I first read this sci-fi fantasy novel when I was studying alternate history in fiction. Author Ken Grimwood’s most famous book, Replay is often thought to be a precursor to a similarly structured film, Groundhog Day. Believe it or not, it was actually while he was writing a sequel to Replay that Grimwood died of a heart attack himself. I have no words for that except: Woah. Grimwood’s specialty as a writer was the exploration of philosophical and existential ideas through a metaphysical lens. In fact, Replay was just one of at least three of his stories in which he used time travel as a means for his characters to contemplate the true meaning and purpose of human existence. His 1976 debut, Breakthrough, tells the story of an epileptic woman whose experimental brain implants enable her to read the mind of her past self from 200 years ago, and Elise, the title character of his very rare 1979 book, is an immortal woman who is shaped by her experiences with the numerous lovers she involves herself with over the centuries. What sets those examples apart from this, however, is that they feel much better controlled, and more voluntary. When Jeff finds himself back in time, it is not only the events of his past appearing again in tangible form that unnerve him so. The architecture, the fashion, the people, the social norms, the mannerisms, his own body; the sheer differences of such ordinary things between the decades make them feel utterly alien to him, especially those he has a personal connection with:
“The door of the room swung open, and the inner knob banged against a bookcase. Just as it always had.
‘Hey, what the hell are you still doing here? It’s a quarter to eleven. I thought you had an American Lit test at ten.’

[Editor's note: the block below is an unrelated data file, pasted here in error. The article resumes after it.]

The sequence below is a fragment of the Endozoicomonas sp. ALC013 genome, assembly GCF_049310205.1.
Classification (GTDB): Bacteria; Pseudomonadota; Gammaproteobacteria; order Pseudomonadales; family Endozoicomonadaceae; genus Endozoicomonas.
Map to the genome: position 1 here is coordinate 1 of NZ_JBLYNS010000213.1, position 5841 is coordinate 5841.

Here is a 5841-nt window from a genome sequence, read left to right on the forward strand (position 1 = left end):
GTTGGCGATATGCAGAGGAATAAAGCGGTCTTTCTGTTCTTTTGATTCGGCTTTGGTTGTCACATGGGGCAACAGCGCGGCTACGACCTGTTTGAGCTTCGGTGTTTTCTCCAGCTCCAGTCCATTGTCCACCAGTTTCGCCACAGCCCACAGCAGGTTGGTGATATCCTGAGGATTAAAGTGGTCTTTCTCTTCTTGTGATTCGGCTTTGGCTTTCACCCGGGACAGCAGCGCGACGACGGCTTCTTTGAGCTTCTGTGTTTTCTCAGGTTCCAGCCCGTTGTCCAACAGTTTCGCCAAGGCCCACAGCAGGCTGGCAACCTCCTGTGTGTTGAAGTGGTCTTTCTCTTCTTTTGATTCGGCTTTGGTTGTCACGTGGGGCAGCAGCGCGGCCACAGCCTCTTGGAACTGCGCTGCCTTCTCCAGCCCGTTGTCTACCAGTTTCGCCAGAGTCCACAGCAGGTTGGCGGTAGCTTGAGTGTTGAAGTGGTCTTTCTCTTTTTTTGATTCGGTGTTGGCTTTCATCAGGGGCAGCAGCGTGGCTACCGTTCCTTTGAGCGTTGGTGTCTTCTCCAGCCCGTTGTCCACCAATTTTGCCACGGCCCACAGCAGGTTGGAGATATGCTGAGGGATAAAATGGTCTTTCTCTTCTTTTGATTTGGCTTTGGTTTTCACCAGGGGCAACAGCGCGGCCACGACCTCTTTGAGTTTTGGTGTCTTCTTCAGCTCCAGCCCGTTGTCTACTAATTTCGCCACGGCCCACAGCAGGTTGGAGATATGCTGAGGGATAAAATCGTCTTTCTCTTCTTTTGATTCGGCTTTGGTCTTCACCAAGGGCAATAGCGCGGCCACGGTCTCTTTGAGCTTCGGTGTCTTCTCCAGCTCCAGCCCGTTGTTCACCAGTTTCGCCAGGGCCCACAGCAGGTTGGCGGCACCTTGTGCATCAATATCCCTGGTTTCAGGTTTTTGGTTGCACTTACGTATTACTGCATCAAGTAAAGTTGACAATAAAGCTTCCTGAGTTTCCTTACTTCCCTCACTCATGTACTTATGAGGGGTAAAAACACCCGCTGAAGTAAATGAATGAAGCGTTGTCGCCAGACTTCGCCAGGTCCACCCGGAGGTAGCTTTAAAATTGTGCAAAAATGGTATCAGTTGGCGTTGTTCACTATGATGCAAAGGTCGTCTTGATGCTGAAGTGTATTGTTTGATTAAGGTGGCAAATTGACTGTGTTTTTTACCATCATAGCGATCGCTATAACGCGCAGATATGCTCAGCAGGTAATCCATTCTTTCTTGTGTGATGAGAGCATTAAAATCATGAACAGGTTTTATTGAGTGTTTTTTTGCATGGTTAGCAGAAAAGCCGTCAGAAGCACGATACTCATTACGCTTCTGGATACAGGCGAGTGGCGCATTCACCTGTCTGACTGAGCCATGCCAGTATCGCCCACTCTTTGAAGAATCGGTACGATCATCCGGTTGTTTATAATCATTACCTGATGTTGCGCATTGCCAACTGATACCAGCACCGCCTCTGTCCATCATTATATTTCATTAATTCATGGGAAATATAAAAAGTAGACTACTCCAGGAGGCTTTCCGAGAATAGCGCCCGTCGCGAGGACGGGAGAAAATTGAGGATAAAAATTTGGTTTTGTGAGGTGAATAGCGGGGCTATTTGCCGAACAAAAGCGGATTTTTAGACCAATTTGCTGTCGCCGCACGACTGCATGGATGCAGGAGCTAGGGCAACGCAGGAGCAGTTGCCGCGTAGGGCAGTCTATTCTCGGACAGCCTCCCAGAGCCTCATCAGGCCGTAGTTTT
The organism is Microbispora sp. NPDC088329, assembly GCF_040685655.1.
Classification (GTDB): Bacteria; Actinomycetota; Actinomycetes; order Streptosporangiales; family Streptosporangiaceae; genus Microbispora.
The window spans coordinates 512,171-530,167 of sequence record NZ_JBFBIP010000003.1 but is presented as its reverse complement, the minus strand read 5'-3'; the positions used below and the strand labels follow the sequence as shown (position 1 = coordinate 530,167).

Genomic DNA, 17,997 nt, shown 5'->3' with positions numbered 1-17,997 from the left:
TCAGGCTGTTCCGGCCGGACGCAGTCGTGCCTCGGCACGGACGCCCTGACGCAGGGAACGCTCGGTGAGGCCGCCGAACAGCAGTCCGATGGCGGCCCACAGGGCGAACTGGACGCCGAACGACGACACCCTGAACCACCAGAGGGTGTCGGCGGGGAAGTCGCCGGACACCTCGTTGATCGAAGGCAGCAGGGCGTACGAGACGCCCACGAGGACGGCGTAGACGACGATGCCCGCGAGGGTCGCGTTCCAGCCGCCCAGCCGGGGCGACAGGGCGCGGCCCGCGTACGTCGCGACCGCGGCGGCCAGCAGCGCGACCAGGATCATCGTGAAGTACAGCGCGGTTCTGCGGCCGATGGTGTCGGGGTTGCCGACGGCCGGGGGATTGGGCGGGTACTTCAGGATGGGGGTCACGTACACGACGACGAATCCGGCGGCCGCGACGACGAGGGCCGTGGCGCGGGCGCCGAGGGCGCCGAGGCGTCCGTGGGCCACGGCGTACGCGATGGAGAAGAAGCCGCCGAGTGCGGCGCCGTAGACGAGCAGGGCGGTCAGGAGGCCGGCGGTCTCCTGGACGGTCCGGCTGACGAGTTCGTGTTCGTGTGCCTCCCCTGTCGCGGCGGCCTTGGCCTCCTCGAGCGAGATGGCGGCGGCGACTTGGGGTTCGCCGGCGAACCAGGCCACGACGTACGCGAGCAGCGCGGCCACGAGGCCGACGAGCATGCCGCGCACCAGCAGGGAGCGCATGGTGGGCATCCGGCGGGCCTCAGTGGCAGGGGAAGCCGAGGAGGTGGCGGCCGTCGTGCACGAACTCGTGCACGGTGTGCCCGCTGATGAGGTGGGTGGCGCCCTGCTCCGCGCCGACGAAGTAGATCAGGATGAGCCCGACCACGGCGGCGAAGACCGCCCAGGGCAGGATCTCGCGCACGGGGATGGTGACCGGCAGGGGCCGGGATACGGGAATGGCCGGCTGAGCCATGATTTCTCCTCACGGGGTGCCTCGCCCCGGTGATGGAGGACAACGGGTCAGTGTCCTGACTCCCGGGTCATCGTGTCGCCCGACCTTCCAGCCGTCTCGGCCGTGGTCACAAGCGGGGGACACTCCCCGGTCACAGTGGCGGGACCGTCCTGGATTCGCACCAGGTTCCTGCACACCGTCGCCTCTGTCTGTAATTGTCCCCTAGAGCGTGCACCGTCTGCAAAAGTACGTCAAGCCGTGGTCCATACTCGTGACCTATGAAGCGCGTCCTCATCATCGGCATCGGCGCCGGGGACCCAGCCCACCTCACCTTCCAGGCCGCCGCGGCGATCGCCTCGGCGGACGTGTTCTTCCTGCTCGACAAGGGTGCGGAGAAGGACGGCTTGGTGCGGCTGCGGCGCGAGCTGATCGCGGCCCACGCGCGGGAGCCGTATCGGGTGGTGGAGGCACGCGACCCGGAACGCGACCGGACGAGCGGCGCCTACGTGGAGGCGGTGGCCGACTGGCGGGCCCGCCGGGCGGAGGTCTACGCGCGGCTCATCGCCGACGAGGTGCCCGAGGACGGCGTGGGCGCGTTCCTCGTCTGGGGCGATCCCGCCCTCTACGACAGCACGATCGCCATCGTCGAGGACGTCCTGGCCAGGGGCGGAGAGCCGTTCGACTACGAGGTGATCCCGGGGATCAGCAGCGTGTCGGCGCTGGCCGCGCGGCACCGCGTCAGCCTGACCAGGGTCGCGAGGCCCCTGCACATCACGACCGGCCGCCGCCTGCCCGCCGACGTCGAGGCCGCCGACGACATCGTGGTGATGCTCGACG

Martin stood in the doorway, a Coke in one hand and a load of textbooks in the other. Martin Bailey, Jeff’s freshman-year roommate; his closest friend through college and for several years thereafter.
Martin had committed suicide in 1981, right after his divorce and subsequent bankruptcy.
‘So what’re you gonna do,’ Martin asked, ‘take an F?’
Jeff looked at his long-dead friend in stunned silence: the thick black hair that had not yet begun to recede, the unlined face, the bright, adolescent eyes that had seen no pain, to speak of.’
[. . .]
‘Jeff sat alone at a table for two in a UFO-shaped Polaris bar atop the Hyatt Regency, watching the denuded Atlanta skyline rotate past him every forty-five minutes. The cab driver hadn’t been ignorant, after all: The seventy-story cylinder of the Peachtree Plaza didn’t exist. Gone, too, were the towers of the Omni International, the grey stone bulk of the Georgia Pacific Building, and Equitable’s great black box. The most commanding structure in all of downtown Atlanta was this one, with its widely copied atrium lobby. A brief conversation with the waitress, though, had made it clear that the hotel was new and as yet unique.
The hardest moment had come when Jeff had looked into the mirror behind the bar. He’d done so purposefully, knowing full well by then what he would see, but still he was shocked to confront his own pale, lanky eighteen-year-old reflection.
Objectively, the boy in the mirror looked somewhat more mature than that; he’d seldom had problems being served liquor at that age, as with the waitress just now, but Jeff knew that was merely an illusion caused by his height and his deep-set eyes. To his own mind, the image in the mirror was of an untried and unscarred youth.